He said that abortion is already a psychological torment on the person and their relatives and the mental health concept should not be put in that discussion, while ensuring that support continues to be given and avoid abusing and stigmatising the mental health of an individual.

Last year, government stopped funds going to Richmond’s 24/7 mental health helpline, opening another government-operated 24/7 mental health helpline instead.

Asked about this, Vella Baldacchino highlighted that the duplication of services could be seen as a positive thing, but also a weakness.

“Implementing more services is good and important, but from the service-user point of view, I believe that this increases confusion, especially at a moment of crisis. I support the government's mental health helpline, but should we have all these helplines available?” he said.

Vella Baldacchino suggested that all parties should sit around a table and see how everyone can consolidate and work together to build up the services and identify gaps which remain unaddressed.

Vella Baldacchino said that he strongly believes in NGOs, as if it weren't for the mental health NGOs, the problem of mental health in Malta would be much worse, as the state cannot take care of everything.

“We need to appreciate the valid and critical work of NGOs that have been offering services for a while, but if we instigate that together, we can see where we can consolidate to address the demand of work to be done,” Vella Baldacchino said, adding that the lack of services offered by the public service was felt.

He said that it does not make sense for entities to have their own “empire”, which is essentially a waste of resources, rather than identifying areas where services are lacking.

“I tried making a list of helplines and it amounted to many. The individual who needs to find help, where will he find it? I would prefer having a common service that people can go to,” he said.

Nowadays, mental health awareness has increased. But has it increased in such a way that we always blame mental health for our decisions and maybe find it as an easy way out?

Vella Baldacchino said that mental health problems have always been there, during periods of war, in other periods and countries. He also said that criminality could be a symptom and a result of a person with mental health problems who lacked support and treatment.

Many initiatives are being taken, also because there is a growing awareness on the need to tackle mental health issues, but perhaps they are a bit disjointed, providing a weak net result.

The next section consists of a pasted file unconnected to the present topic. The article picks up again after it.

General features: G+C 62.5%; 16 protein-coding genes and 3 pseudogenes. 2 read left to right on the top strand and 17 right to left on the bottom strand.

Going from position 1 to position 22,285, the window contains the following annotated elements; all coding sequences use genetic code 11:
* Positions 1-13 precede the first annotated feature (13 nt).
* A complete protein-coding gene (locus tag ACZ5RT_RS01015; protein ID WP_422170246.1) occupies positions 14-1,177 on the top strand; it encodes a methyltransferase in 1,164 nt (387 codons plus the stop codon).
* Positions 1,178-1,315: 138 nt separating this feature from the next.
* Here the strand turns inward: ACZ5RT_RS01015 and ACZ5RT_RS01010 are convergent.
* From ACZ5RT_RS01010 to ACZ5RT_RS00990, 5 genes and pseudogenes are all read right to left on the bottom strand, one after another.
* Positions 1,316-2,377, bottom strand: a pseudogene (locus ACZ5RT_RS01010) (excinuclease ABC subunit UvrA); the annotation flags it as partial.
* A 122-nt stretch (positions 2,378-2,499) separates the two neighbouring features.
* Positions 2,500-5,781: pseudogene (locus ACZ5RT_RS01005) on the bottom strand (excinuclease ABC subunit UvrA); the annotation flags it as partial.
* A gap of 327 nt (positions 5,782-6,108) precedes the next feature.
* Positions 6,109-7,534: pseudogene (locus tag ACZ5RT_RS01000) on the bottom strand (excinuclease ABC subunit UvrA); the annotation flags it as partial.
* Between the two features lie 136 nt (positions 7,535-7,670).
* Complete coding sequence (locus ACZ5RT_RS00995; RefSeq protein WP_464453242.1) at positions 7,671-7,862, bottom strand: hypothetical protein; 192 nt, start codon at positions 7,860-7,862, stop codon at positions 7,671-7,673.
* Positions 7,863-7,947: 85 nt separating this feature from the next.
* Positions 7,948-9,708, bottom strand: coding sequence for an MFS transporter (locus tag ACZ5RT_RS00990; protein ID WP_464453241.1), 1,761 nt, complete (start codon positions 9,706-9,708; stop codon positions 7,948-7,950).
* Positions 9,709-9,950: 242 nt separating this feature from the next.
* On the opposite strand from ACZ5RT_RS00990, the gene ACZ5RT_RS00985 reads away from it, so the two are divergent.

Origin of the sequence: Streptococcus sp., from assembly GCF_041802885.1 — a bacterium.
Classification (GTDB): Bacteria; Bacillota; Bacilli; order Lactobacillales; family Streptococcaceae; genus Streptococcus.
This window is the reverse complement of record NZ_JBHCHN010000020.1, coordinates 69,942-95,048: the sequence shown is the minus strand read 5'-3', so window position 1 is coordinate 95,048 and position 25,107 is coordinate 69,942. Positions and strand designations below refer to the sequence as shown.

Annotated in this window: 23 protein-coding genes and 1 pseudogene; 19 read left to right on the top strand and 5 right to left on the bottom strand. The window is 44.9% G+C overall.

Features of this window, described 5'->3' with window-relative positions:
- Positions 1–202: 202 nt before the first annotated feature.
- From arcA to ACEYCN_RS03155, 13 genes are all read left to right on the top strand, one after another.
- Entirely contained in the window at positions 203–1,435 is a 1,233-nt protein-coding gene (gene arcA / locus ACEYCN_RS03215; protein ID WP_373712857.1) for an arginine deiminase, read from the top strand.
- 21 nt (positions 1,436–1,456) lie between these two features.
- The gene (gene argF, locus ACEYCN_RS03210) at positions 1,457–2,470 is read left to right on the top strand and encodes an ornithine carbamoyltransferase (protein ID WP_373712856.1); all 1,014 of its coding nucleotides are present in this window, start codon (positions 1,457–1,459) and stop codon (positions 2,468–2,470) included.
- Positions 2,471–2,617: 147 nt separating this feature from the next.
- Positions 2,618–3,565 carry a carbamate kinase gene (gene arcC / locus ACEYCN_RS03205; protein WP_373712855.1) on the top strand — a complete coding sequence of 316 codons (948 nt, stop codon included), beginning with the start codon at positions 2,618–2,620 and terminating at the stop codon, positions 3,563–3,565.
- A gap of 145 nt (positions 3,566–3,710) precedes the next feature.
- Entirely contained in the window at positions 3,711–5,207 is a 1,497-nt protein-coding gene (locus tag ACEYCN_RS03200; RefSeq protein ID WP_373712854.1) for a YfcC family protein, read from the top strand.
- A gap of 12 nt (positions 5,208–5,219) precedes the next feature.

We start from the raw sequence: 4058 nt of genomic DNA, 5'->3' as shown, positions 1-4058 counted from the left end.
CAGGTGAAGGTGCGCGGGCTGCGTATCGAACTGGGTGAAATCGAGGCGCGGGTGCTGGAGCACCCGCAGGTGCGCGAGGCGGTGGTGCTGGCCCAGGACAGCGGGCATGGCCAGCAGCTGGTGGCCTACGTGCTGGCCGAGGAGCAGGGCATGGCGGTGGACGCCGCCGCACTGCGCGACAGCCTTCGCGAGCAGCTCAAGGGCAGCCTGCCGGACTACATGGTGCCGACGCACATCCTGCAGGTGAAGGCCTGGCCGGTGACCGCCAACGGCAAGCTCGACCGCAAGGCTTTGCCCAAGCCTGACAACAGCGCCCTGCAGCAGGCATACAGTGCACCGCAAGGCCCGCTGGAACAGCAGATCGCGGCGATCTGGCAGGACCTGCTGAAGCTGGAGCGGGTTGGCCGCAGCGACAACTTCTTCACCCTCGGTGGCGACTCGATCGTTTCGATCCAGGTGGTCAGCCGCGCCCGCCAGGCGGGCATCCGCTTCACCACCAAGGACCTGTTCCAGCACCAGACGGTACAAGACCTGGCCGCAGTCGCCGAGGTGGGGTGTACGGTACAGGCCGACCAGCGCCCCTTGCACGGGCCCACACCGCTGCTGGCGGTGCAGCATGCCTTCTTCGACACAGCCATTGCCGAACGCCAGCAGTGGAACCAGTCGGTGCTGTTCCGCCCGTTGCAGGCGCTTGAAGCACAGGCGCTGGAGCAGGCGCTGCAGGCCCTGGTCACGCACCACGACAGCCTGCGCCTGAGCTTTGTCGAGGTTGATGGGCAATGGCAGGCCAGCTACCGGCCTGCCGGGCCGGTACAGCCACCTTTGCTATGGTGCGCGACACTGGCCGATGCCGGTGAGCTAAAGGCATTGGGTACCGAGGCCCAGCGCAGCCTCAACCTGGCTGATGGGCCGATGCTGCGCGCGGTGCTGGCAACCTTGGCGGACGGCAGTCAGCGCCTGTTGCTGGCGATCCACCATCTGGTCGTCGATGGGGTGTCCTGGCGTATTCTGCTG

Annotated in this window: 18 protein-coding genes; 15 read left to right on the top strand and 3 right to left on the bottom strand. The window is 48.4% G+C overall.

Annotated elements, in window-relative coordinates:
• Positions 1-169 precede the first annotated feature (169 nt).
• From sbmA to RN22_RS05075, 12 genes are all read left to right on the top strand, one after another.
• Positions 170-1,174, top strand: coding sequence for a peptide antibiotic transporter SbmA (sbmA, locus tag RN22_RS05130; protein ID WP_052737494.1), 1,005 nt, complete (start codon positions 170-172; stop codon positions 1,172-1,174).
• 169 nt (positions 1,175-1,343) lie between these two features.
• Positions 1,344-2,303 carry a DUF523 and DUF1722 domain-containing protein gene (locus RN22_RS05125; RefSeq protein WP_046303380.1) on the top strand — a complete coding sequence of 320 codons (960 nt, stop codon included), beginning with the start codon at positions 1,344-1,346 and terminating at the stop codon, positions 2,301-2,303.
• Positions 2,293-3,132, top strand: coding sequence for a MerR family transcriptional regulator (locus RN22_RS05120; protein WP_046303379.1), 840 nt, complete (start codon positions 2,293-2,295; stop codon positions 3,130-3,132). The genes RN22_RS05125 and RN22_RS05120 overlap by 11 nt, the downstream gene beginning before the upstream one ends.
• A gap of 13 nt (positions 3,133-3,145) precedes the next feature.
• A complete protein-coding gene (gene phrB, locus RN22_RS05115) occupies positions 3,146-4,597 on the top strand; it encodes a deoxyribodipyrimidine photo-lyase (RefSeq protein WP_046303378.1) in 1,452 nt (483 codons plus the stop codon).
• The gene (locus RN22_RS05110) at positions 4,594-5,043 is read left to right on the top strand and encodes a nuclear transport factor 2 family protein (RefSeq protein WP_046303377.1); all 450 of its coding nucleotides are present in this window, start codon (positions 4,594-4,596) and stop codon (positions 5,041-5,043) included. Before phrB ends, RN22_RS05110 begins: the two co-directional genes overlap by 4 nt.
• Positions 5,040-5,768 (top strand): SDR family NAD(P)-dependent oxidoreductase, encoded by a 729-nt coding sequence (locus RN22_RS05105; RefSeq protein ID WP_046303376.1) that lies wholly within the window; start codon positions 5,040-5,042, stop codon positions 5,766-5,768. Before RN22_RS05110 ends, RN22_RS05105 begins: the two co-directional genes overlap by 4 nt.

He said that the focus should be in the community; the people who are more hands-on with individuals and can identify and help the individual at grassroots.

Asked if he thought a Mental Health Hospital would fix some of the issues, Vella Baldacchino said that he wished the Mental Health Hospital was already inaugurated and opened.

“The fact that it would be in the Mater Dei Hospital campus continues to implement the concept that mental health should not be segregated from physical health. Obviously, no building is built overnight, but the priority must be there,” he said.

The health clinics and facilities for rehabilitation we currently have also need to be made attractive to encourage persons to seek help and make them feel at ease at their moment of crisis, Vella Baldacchino said.

He continued that this also applies to the staff working at these facilities, who could be experiencing stress and burnout under the pressure they are put under.

“Managing mental health problems in individuals is quite difficult. The government, without any criticism, must emphasise more on the facilities we have at the moment and improve them,” Vella Baldacchino said, commending the opening of the Southern Hub, which will offer healthcare services in the southern region.

Vella Baldacchino also said that from data he is gathering, the number of people taking medication for mental health problems is increasing and all the medicines are on the increase.

With regards to suicide rates, Vella Baldacchino said that even one death is significant, as we would be losing individuals with talents.

He said that around two suicides are taking place every month. “We need to work more on the prevention, the helplines and the services. How effective are we, for those people in crisis who see nothing but black, to remind them that there is someone there to help them,” he said.

“I worry about the people they leave behind – the relatives. If there are children whose relatives have performed a successful suicide, how supportive are we to them? Not just in the first week, or month, but after. We must be more proactive that these people are identified and supported,” Vella Baldacchino said.

He also said that many foreign workers and third-country nationals in Malta are not given enough support, despite partially driving the country’s economy.

“Imagine these people left abruptly, imagine how our society would collapse. These people are on their own,” Vella Baldacchino added.

He said that more support services should be made available to these people, who experience language problems, receive a poor salary and paying most of it as rent leading to sharing of the premises, the option of considering healthy food and having to send money back to their families.

“Do we care about them or are we just using their services? They are important people in the community, but who will take care of them?” he said, adding that if these individuals are to be sent back to their countries, they should at least be sent back with skills required to lead a productive life.

He also said that they should be given increased awareness on mental health problems, as often these individuals are not educated about it or refuse to talk about it in their culture.

Vella Baldacchino thanked the staff of all government services and NGOs, run by volunteers, who often experience limitations such as funds and a shortage of human resources.

“That is why there should be more collaboration between the two,” he said, adding that awareness on mental health problems should be spread as much as possible.